The first of many elderly investors who claim to have lost a combined $20 million in what Sonoma County prosecutors are calling a vast Ponzi scheme testified Friday they gambled their life savings on word-of-mouth recommendations and the promise of 12 percent returns.
Some, like Hyam Liebling, 86, of Oakmont in Santa Rosa, testified they plunked down their money with Aldo Baccala, 71, of Petaluma, despite being unclear about who he was and how the money was secured.
"I just trusted the guy," said Liebling, who walked to the witness stand with the help of a cane. "And I trusted the information I got from a friend who invested in him for many years."
After a brief meeting with Baccala in 2008, Liebling said he wrote him a check for $30,000, eager to begin collecting generous monthly interest payments. A few weeks later, he shelled out $25,000 more, increasing his total investment to $55,000, he said.
The money was going into mobile homes owned by Baccala's Petaluma real estate company and later, assisted living centers, he said.
But in November 2008, Liebling testified the monthly payments stopped. He received a letter from Baccala telling him he'd run out of money.
Liebling and other investors sued Baccala in civil court but have since received nothing, despite a settlement promising repayment.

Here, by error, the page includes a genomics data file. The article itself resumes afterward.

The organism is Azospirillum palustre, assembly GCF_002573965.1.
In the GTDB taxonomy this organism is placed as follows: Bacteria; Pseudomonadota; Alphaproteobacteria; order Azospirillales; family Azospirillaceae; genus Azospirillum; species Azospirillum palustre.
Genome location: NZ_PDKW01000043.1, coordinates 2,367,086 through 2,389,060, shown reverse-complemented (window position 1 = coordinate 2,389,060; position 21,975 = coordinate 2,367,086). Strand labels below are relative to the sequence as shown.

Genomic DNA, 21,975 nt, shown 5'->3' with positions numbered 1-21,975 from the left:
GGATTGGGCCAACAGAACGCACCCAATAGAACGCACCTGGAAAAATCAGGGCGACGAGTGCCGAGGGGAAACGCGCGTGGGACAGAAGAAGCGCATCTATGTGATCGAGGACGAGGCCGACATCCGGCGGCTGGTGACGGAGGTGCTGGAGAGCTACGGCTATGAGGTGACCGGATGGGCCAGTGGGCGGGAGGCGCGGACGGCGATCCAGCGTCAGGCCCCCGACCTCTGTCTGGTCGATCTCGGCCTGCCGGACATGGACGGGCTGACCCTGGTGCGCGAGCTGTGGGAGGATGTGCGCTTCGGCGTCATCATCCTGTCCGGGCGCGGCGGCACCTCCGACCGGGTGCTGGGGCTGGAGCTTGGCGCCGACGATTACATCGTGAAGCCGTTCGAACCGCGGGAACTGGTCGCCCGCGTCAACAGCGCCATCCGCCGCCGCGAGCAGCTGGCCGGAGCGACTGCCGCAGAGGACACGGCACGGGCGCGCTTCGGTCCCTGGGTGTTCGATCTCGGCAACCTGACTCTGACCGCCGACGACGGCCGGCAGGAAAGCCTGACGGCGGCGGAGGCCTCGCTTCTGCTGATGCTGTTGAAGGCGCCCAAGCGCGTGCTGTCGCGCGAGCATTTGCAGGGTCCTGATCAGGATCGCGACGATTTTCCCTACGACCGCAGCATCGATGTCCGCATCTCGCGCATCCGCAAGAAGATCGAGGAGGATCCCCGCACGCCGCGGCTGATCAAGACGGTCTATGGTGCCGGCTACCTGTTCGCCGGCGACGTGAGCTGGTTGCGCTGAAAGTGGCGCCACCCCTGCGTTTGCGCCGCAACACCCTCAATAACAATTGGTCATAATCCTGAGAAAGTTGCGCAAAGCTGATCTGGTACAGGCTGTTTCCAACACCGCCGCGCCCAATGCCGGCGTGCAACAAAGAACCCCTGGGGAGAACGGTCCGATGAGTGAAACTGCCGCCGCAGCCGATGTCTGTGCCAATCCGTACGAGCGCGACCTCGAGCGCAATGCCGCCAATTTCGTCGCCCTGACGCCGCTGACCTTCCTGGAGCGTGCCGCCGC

Asked about the impact on his life, the elderly man said, "Well, we're retired."
Liebling was the first to testify in a preliminary hearing expected to continue next week. Prosecutors said there are 55 victims, many of them elderly, who were cheated out of their money.
Baccala, who was arrested in June, listened to their stories from the defense table. He's charged with 164 felonies including grand theft, securities fraud and elder financial abuse. If convicted, he faces life behind bars.
Baccala remains in custody on $2 million bail.
He's accused of running one of the biggest Ponzi schemes in county history.
Prosecutors said he offered investments in a portfolio that included the southeastern nursing homes, a Nevada car wash and a Colusa mushroom farm. People paid between $25,000 and $2 million.
But detectives said Baccala lost millions in the stock market and started using the money to cover his debts. Eventually, he went broke, leaving his investors empty-handed, prosecutors said.
One of those people was Gary Degraffenreid, 74, a retired firefighter from Petaluma, who testified he gave Baccala $100,000 in 2000.
He said he was happy with the monthly supplement to his city pension, which he described as "sparse." Then, in 2008, the payments stopped.
"It was the only investment I had," he said.
Baccala has denied trying to defraud anyone. His lawyer, Steve Gallenson, suggested the men made a risky investment and lost.
He asked each about their expectations and what they did to make sure their money was safe. Liebling testified he lost $300,000 in an unrelated investment a few years earlier.
"I took the man's word," Liebling said. "I trusted Mr. Baccala."